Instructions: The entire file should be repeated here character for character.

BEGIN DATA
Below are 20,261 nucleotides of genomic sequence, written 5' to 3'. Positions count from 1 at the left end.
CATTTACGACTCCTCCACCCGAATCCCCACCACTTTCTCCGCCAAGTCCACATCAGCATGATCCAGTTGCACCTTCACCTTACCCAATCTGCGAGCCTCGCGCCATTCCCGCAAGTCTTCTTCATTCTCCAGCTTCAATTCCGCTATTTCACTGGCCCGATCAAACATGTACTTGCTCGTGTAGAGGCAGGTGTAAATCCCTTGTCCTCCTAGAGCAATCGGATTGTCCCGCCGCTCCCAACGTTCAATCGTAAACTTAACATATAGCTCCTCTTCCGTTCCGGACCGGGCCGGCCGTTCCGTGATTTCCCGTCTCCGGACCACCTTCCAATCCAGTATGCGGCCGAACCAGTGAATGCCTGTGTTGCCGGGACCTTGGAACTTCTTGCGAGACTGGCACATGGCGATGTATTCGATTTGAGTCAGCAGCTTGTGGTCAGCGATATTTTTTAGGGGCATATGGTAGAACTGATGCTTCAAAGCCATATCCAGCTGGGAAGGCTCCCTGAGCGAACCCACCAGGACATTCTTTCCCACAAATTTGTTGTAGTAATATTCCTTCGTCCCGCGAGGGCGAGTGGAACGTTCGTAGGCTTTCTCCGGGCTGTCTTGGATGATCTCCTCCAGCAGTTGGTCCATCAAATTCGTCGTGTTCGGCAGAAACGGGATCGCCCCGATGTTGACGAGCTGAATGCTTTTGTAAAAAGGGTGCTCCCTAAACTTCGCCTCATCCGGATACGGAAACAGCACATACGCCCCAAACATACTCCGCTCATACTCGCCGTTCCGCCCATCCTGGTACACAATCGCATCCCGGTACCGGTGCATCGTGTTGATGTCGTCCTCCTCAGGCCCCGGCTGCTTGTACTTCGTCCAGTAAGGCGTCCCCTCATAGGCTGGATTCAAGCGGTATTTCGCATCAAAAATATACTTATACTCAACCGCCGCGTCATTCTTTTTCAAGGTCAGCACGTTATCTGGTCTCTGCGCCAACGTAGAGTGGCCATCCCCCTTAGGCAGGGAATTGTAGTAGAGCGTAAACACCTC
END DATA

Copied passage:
Below are 20,261 nucleotides of genomic sequence, written 5' to 3'. Positions count from 1 at the left end.
CATTTACGACTCCTCCACCCGAATCCCCACCACTTTCTCCGCCAAGTCCACATCAGCATGATCCAGTTGCACCTTCACCTTACCCAATCTGCGAGCCTCGCGCCATTCCCGCAAGTCTTCTTCATTCTCCAGCTTCAATTCCGCTATTTCACTGGCCCGATCAAACATGTACTTGCTCGTGTAGAGGCAGGTGTAAATCCCTTGTCCTCCTAGAGCAATCGGATTGTCCCGCCGCTCCCAACGTTCAATCGTAAACTTAACATATAGCTCCTCTTCCGTTCCGGACCGGGCCGGCCGTTCCGTGATTTCCCGTCTCCGGACCACCTTCCAATCCAGTATGCGGCCGAACCAGTGAATGCCTGTGTTGCCGGGACCTTGGAACTTCTTGCGAGACTGGCACATGGCGATGTATTCGATTTGAGTCAGCAGCTTGTGGTCAGCGATATTTTTTAGGGGCATATGGTAGAACTGATGCTTCAAAGCCATATCCAGCTGGGAAGGCTCCCTGAGCGAACCCACCAGGACATTCTTTCCCACAAATTTGTTGTAGTAATATTCCTTCGTCCCGCGAGGGCGAGTGGAACGTTCGTAGGCTTTCTCCGGGCTGTCTTGGATGATCTCCTCCAGCAGTTGGTCCATCAAATTCGTCGTGTTCGGCAGAAACGGGATCGCCCCGATGTTGACGAGCTGAATGCTTTTGTAAAAAGGGTGCTCCCTAAACTTCGCCTCATCCGGATACGGAAACAGCACATACGCCCCAAACATACTCCGCTCATACTCGCCGTTCCGCCCATCCTGGTACACAATCGCATCCCGGTACCGGTGCATCGTGTTGATGTCGTCCTCCTCAGGCCCCGGCTGCTTGTACTTCGTCCAGTAAGGCGTCCCCTCATAGGCTGGATTCAAGCGGTATTTCGCATCAAAAATATACTTATACTCAACCGCCGCGTCATTCTTTTTCAAGGTCAGCACGTTATCTGGTCTCTGCGCCAACGTAGAGTGGCCATCCCCCTTAGGCAGGGAATTGTAGTAGAGCGTAAACACCTC